Ian Ayres at Freakonomics reports on a real game changer as far as college operations go. Apparently, this is now the law of the land:
The key textbook provision (sec. 133(d)) of the Higher Education Opportunity Act mandates that schools disclose:
“on the institution’s Internet course schedule and in a manner of the institution’s choosing, the International Standard Book Number and retail price information of required and recommended college textbooks and supplemental materials for each course listed in the institution’s course schedule …”
His post is entitled, “Is Your University Complying With the New Textbook Law?” to which my immediate reaction would be “Is ANY university complying with the new textbook law?” Don’t get me wrong. I think it’s a great idea, but I would have expected proffies everywhere to have screamed bloody murder about this long before it was actually implemented.
I count two reasons for a potential riot in Ayres’ post. First:
Students might start choosing courses in part based on the cost of course books. And professors who want to teach larger classes might feel some added pressure to assign cheaper books. (Of course, profs who want fewer exams to grade might have a perverse incentive to assign higher-priced books.)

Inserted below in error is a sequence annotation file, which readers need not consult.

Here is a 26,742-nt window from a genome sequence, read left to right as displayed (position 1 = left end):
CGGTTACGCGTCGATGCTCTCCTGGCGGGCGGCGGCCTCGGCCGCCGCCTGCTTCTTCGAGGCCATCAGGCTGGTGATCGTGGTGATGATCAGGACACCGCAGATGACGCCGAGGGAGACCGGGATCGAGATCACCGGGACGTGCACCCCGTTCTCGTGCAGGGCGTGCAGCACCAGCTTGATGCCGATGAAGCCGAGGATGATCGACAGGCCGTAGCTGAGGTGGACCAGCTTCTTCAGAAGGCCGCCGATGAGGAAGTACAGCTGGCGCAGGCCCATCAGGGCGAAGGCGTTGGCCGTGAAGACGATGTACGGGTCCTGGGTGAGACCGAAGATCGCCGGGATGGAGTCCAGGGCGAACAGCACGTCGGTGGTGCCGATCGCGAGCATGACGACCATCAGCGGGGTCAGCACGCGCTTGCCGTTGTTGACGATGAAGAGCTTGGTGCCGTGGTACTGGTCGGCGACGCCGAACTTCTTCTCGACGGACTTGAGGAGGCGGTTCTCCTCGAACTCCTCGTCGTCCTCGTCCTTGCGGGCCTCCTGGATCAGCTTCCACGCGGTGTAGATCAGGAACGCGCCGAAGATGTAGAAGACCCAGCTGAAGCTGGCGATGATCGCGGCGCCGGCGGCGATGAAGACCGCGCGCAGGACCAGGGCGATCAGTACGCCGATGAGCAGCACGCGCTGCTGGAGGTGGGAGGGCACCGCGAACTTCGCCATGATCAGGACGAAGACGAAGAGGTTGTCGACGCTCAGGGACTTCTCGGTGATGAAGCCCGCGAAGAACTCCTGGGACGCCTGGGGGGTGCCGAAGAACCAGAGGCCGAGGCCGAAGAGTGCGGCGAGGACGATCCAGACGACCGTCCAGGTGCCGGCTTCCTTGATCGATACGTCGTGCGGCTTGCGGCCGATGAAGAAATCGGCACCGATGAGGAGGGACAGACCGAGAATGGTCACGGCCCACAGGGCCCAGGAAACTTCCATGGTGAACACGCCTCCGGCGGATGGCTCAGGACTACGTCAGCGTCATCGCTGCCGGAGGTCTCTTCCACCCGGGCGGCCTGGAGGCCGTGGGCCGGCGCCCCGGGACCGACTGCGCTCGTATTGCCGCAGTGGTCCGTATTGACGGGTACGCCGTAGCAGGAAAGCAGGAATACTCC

The new law helps here because some institutions are choosing to fulfill the requirement of secondary disclosure “in a manner of the institution’s choosing” by asking professors to add the required cost and ISBN information to their course syllabuses. For the first time, some professors will have to confront the marginal price of taking their course during the very process of creating their course syllabuses.
That’s a nice thought, but aren’t our syllabi long enough? Furthermore, if you don’t get the syllabus until first day, isn’t that too late? Online sounds better to me.
Another potential sore spot with professors would be the need to order the next semester’s books ever-earlier. We get our spring order forms in September and they’re due in October. Nevertheless, I have one colleague who refuses on principle to put their orders in until just a few weeks before the semester starts and nobody ever calls them out on it.
The main reason to support the law is obvious: cheaper prices for students. Whether they buy on the Internet or not, the competition ought to send textbook prices downward. I, however, have an additional reason to favor it. I want to know how much reading my colleagues are assigning as a check against lazy teachers. Until I can get online access to everybody’s syllabus, this would be the next best thing.